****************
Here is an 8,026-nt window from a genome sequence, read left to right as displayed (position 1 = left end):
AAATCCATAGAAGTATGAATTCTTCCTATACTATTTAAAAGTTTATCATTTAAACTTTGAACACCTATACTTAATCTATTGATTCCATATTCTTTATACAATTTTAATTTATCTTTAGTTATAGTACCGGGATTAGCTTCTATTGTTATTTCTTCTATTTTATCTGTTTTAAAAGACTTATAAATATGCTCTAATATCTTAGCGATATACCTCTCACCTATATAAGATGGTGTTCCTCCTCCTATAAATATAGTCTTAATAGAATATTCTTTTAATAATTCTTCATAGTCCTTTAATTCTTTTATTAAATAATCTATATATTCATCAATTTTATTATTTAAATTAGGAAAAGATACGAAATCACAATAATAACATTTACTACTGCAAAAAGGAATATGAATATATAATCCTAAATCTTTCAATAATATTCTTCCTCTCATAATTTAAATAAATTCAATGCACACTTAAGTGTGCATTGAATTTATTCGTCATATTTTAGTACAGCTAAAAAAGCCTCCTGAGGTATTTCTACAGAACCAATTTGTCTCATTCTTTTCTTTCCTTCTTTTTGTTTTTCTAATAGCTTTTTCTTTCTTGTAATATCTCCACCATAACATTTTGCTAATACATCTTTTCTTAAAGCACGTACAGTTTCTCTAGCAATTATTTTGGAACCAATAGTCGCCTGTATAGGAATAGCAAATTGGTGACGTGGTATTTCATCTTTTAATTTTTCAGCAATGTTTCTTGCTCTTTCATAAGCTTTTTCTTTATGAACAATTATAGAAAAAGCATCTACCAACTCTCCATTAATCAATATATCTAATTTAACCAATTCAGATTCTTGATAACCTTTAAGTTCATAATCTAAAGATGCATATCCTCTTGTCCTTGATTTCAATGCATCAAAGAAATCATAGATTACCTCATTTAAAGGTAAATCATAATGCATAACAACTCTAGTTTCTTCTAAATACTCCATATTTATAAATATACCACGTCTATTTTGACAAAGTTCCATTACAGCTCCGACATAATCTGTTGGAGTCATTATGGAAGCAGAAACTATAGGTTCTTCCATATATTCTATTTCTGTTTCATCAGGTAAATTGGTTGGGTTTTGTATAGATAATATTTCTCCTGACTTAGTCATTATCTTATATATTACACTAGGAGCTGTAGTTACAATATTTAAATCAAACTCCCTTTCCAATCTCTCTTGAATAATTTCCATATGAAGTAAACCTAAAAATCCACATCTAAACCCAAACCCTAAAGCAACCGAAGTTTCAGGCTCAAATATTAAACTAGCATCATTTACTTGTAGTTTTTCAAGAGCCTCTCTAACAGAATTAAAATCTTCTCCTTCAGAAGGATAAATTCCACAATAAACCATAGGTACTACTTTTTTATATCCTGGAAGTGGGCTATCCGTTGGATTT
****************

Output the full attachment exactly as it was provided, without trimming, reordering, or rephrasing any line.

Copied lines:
Here is an 8,026-nt window from a genome sequence, read left to right as displayed (position 1 = left end):
AAATCCATAGAAGTATGAATTCTTCCTATACTATTTAAAAGTTTATCATTTAAACTTTGAACACCTATACTTAATCTATTGATTCCATATTCTTTATACAATTTTAATTTATCTTTAGTTATAGTACCGGGATTAGCTTCTATTGTTATTTCTTCTATTTTATCTGTTTTAAAAGACTTATAAATATGCTCTAATATCTTAGCGATATACCTCTCACCTATATAAGATGGTGTTCCTCCTCCTATAAATATAGTCTTAATAGAATATTCTTTTAATAATTCTTCATAGTCCTTTAATTCTTTTATTAAATAATCTATATATTCATCAATTTTATTATTTAAATTAGGAAAAGATACGAAATCACAATAATAACATTTACTACTGCAAAAAGGAATATGAATATATAATCCTAAATCTTTCAATAATATTCTTCCTCTCATAATTTAAATAAATTCAATGCACACTTAAGTGTGCATTGAATTTATTCGTCATATTTTAGTACAGCTAAAAAAGCCTCCTGAGGTATTTCTACAGAACCAATTTGTCTCATTCTTTTCTTTCCTTCTTTTTGTTTTTCTAATAGCTTTTTCTTTCTTGTAATATCTCCACCATAACATTTTGCTAATACATCTTTTCTTAAAGCACGTACAGTTTCTCTAGCAATTATTTTGGAACCAATAGTCGCCTGTATAGGAATAGCAAATTGGTGACGTGGTATTTCATCTTTTAATTTTTCAGCAATGTTTCTTGCTCTTTCATAAGCTTTTTCTTTATGAACAATTATAGAAAAAGCATCTACCAACTCTCCATTAATCAATATATCTAATTTAACCAATTCAGATTCTTGATAACCTTTAAGTTCATAATCTAAAGATGCATATCCTCTTGTCCTTGATTTCAATGCATCAAAGAAATCATAGATTACCTCATTTAAAGGTAAATCATAATGCATAACAACTCTAGTTTCTTCTAAATACTCCATATTTATAAATATACCACGTCTATTTTGACAAAGTTCCATTACAGCTCCGACATAATCTGTTGGAGTCATTATGGAAGCAGAAACTATAGGTTCTTCCATATATTCTATTTCTGTTTCATCAGGTAAATTGGTTGGGTTTTGTATAGATAATATTTCTCCTGACTTAGTCATTATCTTATATATTACACTAGGAGCTGTAGTTACAATATTTAAATCAAACTCCCTTTCCAATCTCTCTTGAATAATTTCCATATGAAGTAAACCTAAAAATCCACATCTAAACCCAAACCCTAAAGCAACCGAAGTTTCAGGCTCAAATATTAAACTAGCATCATTTACTTGTAGTTTTTCAAGAGCCTCTCTAACAGAATTAAAATCTTCTCCTTCAGAAGGATAAATTCCACAATAAACCATAGGTACTACTTTTTTATATCCTGGAAGTGGGCTATCCGTTGGATTT